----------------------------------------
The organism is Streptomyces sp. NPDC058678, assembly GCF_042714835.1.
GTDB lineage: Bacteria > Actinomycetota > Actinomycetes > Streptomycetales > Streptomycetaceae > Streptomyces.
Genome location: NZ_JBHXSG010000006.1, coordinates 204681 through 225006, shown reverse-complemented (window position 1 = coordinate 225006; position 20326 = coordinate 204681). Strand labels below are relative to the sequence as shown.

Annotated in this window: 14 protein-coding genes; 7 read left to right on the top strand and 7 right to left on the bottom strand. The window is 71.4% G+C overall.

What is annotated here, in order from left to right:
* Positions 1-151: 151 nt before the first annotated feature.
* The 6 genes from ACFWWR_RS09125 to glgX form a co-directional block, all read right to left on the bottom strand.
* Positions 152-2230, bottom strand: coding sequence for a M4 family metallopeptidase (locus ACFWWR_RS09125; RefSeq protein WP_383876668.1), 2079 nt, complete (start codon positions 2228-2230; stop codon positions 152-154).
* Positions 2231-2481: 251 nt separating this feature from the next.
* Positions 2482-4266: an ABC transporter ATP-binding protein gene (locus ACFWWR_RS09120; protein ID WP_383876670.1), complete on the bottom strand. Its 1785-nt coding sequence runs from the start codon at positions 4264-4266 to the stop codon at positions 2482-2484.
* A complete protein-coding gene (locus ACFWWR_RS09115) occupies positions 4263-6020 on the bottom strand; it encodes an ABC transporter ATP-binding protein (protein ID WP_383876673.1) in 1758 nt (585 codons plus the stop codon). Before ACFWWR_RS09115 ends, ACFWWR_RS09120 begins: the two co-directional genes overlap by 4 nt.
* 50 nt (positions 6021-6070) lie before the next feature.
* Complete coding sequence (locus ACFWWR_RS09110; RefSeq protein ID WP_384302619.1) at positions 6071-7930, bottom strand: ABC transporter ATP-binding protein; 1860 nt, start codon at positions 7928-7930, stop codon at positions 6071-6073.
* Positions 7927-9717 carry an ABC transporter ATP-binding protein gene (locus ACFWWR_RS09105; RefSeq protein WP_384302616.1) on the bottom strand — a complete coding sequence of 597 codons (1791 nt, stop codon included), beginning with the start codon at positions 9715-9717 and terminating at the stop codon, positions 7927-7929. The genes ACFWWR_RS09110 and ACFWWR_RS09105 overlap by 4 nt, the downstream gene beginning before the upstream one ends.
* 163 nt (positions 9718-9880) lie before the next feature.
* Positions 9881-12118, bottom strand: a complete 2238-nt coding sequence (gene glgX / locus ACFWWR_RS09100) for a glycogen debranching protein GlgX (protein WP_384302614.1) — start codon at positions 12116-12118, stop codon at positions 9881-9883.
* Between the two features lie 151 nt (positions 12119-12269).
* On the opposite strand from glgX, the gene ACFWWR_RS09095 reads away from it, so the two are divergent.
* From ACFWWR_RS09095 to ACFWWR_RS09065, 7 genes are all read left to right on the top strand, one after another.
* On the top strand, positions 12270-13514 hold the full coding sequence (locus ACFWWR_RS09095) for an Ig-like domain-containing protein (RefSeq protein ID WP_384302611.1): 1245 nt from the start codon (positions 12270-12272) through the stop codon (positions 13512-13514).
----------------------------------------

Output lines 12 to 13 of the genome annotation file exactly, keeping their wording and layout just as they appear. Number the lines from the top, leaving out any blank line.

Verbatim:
* 50 nt (positions 6021-6070) lie before the next feature.
* Complete coding sequence (locus ACFWWR_RS09110; RefSeq protein ID WP_384302619.1) at positions 6071-7930, bottom strand: ABC transporter ATP-binding protein; 1860 nt, start codon at positions 7928-7930, stop codon at positions 6071-6073.